Latin Maxim ‘nemo tenetur sciepsum tenetur’ literally translated means, a man cannot represent himself as guilty. This rule prevailed in the Rabbinic courts and found a place in the Talmud (no one can incriminate himself). Later came the Star Chamber history and Anglo-American revulsion.
Imperial Britain transplanted part of it into India in the Cr. P.C. Our Constitution was inspired by the high-minded inhibition against self-incrimination from Anglo-American sources.
The maxim nemo tenetur sceipsum accusare had its origin in a protest against the inquisitorial and manifestly unjust methods of interrogating accused persons, which (have) long obtained in the continental system, and, until the expulsion of the Stuarts from the British throne in 1688, and the erection of additional barriers for the protection of the people against the exercise of arbitrary power, (were) not uncommon even in England.
While the admissions or confessions of the prisoner when voluntarily and freely made, have always ranked high in the scale of incriminating evidence, if an accused person be asked to explain his apparent connection with a crime under investigation, the case with which the questions put to him may assume an inquisitorial character, the temptation to press the witness unduly, to browbeat him if he be timid or reluctant, to push him into a corner, and to entrap him into fatal contradictions, which is so painful evident in many of the earlier state trials, notably in those of Sir Nicholas Throckmorton, and Udal, the Puritan Minister, made the system so odious as to give rise to a demand for its total abolition.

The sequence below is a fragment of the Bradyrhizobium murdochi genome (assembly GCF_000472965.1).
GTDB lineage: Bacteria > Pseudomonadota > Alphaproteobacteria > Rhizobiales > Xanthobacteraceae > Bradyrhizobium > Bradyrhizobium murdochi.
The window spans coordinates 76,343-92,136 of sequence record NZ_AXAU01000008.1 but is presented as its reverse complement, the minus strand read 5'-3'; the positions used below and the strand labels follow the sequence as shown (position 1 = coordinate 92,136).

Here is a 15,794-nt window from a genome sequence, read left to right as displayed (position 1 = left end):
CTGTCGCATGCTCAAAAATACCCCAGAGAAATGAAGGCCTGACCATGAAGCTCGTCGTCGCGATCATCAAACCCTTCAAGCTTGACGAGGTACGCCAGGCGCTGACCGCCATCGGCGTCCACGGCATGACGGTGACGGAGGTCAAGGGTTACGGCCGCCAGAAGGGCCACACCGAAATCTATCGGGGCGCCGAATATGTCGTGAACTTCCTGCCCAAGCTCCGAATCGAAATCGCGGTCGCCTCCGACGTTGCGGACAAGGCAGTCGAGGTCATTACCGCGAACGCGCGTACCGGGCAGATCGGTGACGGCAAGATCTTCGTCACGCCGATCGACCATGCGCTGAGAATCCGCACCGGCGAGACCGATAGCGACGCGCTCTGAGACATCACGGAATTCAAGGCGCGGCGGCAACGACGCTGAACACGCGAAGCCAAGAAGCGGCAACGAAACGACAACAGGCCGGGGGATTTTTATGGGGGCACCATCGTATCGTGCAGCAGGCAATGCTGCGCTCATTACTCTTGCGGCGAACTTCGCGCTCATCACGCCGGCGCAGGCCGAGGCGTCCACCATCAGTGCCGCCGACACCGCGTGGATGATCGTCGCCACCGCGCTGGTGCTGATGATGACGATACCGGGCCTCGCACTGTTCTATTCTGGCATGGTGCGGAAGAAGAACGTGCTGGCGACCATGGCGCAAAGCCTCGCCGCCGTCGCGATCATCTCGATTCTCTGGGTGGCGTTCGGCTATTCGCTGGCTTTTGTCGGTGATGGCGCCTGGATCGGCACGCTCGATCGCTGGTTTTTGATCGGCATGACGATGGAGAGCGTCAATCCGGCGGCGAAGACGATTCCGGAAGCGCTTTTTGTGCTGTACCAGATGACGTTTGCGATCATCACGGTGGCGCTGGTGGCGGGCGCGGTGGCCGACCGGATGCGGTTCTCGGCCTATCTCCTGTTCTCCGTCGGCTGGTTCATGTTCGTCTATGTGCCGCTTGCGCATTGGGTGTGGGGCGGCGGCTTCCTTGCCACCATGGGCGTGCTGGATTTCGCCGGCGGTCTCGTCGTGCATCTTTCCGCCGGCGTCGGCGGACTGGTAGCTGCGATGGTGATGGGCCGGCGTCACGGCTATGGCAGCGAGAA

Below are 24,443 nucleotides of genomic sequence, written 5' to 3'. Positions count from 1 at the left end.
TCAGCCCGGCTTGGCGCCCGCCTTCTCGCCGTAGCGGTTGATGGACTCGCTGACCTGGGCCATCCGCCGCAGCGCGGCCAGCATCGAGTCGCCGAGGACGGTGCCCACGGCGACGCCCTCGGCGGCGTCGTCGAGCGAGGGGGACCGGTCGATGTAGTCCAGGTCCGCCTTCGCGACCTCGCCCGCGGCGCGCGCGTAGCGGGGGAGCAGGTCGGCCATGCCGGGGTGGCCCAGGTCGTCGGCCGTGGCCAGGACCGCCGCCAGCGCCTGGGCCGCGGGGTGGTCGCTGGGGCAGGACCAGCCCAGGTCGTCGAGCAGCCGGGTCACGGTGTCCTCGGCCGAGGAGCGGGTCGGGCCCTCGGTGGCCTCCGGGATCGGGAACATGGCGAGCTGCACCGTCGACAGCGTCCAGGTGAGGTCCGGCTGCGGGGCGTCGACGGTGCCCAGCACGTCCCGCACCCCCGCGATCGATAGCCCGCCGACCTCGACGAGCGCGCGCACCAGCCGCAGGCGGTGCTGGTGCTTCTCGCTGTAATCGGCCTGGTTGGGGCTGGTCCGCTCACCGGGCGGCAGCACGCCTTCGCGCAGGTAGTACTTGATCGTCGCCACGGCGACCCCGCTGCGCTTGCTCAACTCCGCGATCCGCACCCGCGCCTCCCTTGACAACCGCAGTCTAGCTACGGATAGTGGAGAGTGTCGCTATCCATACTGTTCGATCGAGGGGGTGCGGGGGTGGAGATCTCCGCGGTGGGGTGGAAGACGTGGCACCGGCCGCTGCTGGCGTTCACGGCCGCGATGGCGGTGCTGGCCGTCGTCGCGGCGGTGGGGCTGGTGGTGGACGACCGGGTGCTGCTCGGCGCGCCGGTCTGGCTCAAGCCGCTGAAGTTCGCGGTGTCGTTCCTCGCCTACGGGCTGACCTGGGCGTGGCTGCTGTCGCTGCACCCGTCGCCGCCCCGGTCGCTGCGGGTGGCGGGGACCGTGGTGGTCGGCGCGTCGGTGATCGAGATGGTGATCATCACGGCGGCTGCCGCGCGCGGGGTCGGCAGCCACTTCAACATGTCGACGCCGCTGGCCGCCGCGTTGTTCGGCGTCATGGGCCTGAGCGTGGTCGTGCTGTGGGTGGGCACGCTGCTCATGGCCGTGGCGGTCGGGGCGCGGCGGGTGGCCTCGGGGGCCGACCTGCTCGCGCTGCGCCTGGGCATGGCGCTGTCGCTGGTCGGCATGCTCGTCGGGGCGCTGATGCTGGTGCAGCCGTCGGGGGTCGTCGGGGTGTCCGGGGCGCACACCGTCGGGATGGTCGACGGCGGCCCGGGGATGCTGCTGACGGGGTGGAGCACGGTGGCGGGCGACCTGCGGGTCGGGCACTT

The change in the English criminal procedure in that particular seems to be founded upon no statute and no judicial opinion, but upon a general and silent acquiescence of the courts in a popular demand.
But, however adopted, it has become firmly embedded in English, as well as in American jurisprudence. So deeply did the iniquities of the ancient system impress themselves upon the minds of the American colonists that the States, with one accord, made a denial of the right to question an accused person a part of their fundamental law, so that a maxim, which in England was a mere rule of evidence, became clothed in this country with the impregnability of a constitutional enactment.